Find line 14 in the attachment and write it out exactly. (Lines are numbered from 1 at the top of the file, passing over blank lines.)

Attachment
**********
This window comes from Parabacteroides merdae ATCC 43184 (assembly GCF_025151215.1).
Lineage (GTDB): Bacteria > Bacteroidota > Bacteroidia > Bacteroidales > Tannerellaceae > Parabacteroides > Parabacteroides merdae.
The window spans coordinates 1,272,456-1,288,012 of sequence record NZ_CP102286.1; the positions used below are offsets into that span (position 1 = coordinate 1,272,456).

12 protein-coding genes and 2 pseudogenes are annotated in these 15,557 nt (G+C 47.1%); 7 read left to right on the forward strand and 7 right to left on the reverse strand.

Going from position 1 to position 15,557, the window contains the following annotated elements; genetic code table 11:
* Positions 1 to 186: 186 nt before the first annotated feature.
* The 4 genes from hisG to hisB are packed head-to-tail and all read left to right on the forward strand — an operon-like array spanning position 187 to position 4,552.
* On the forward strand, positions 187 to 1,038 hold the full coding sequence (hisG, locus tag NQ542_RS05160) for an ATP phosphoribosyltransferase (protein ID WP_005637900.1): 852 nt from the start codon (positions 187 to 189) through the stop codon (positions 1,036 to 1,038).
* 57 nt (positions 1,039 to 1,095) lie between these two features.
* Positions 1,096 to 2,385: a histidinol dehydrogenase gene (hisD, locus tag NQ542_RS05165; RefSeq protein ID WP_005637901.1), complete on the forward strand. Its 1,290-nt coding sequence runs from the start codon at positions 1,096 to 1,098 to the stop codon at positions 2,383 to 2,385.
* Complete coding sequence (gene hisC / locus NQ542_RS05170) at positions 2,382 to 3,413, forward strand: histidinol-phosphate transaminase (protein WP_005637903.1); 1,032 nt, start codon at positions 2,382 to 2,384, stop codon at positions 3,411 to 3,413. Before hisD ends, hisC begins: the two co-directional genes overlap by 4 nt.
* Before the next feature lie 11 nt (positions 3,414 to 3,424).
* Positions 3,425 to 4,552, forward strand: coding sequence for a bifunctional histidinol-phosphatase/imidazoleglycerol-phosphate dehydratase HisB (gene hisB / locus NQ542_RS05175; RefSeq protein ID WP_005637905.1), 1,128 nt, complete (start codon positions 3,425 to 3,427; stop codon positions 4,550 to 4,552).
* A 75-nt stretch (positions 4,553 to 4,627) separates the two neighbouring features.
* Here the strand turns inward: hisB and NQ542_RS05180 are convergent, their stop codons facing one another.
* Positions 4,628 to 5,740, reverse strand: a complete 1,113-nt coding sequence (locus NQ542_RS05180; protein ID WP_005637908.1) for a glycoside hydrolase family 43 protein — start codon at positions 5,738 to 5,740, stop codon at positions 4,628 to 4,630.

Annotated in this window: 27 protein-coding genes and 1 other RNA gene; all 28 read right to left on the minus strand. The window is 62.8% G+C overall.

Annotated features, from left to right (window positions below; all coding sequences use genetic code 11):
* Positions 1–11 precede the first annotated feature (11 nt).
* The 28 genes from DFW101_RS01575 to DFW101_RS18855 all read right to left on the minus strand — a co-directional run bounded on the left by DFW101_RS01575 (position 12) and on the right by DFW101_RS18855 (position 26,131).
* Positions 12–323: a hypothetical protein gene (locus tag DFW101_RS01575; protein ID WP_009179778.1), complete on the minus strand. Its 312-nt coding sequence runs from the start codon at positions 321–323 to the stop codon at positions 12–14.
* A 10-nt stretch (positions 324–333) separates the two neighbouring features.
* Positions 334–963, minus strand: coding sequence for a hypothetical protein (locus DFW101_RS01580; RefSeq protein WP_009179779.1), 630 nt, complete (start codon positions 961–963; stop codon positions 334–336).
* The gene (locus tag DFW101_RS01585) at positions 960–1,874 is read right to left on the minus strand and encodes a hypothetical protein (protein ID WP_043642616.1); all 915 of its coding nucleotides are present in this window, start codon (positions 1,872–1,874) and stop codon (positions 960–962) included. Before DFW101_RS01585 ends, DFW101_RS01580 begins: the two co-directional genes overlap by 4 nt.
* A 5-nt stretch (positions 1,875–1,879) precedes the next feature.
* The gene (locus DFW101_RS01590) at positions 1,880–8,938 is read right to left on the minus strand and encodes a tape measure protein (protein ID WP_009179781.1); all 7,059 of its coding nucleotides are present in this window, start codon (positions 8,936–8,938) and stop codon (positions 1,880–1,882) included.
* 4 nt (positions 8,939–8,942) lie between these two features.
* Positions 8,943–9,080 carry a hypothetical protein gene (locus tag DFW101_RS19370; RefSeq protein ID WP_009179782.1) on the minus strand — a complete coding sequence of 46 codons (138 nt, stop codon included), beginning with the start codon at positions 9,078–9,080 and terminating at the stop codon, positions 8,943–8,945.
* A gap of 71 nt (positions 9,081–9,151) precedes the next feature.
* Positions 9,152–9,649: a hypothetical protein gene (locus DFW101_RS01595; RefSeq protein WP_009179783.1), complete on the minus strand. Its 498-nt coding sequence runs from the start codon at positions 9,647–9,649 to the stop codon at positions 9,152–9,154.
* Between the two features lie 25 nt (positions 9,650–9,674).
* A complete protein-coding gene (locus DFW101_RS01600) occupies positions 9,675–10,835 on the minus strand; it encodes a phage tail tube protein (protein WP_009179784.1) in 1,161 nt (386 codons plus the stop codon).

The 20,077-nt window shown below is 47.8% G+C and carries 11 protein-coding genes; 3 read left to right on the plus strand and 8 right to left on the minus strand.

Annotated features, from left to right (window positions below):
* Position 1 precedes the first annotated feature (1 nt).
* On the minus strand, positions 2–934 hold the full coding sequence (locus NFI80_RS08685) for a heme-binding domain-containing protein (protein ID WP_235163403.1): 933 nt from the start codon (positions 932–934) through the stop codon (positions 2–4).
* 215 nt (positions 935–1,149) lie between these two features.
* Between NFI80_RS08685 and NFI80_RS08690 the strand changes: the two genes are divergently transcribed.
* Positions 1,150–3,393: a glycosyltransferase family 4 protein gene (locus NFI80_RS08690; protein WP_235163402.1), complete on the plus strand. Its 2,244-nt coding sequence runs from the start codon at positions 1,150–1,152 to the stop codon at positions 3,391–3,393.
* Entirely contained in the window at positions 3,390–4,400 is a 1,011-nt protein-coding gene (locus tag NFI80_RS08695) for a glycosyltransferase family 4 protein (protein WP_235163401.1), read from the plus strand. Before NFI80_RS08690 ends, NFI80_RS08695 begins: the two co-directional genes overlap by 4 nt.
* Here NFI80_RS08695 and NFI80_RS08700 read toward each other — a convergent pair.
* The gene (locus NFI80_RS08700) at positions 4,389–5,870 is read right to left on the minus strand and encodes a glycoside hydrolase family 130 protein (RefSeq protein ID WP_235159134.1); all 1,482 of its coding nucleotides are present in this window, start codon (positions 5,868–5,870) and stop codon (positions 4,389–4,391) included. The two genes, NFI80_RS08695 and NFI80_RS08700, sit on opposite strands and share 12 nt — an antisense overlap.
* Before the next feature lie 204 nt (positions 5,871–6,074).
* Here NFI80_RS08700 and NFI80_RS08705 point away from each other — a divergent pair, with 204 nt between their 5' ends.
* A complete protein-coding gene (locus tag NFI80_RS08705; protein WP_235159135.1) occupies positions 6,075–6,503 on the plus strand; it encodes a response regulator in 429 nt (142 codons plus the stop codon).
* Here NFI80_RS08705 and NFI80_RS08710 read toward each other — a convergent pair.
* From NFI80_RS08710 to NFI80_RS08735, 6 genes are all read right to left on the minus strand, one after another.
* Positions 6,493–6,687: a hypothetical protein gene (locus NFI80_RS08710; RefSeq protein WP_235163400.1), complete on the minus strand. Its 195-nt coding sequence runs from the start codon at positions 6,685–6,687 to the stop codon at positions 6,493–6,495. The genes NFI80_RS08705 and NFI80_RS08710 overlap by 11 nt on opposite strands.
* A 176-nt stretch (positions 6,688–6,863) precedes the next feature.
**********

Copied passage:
* A 75-nt stretch (positions 4,553 to 4,627) separates the two neighbouring features.